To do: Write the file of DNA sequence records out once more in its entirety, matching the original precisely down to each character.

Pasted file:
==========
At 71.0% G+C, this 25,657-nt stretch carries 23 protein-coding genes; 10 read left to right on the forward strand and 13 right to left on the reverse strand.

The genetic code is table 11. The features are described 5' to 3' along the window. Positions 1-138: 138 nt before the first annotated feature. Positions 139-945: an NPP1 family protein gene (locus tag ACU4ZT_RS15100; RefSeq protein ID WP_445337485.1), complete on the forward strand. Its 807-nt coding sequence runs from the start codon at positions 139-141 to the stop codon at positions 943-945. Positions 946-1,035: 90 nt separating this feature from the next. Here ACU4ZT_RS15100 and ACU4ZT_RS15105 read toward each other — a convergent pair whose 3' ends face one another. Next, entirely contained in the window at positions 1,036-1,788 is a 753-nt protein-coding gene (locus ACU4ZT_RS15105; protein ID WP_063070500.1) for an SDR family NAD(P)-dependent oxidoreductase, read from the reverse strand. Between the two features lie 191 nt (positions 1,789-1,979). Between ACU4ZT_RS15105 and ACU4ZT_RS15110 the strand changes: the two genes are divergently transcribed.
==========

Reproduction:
At 71.0% G+C, this 25,657-nt stretch carries 23 protein-coding genes; 10 read left to right on the forward strand and 13 right to left on the reverse strand.

The genetic code is table 11. The features are described 5' to 3' along the window. Positions 1-138: 138 nt before the first annotated feature. Positions 139-945: an NPP1 family protein gene (locus tag ACU4ZT_RS15100; RefSeq protein ID WP_445337485.1), complete on the forward strand. Its 807-nt coding sequence runs from the start codon at positions 139-141 to the stop codon at positions 943-945. Positions 946-1,035: 90 nt separating this feature from the next. Here ACU4ZT_RS15100 and ACU4ZT_RS15105 read toward each other — a convergent pair whose 3' ends face one another. Next, entirely contained in the window at positions 1,036-1,788 is a 753-nt protein-coding gene (locus ACU4ZT_RS15105; protein ID WP_063070500.1) for an SDR family NAD(P)-dependent oxidoreductase, read from the reverse strand. Between the two features lie 191 nt (positions 1,789-1,979). Between ACU4ZT_RS15105 and ACU4ZT_RS15110 the strand changes: the two genes are divergently transcribed.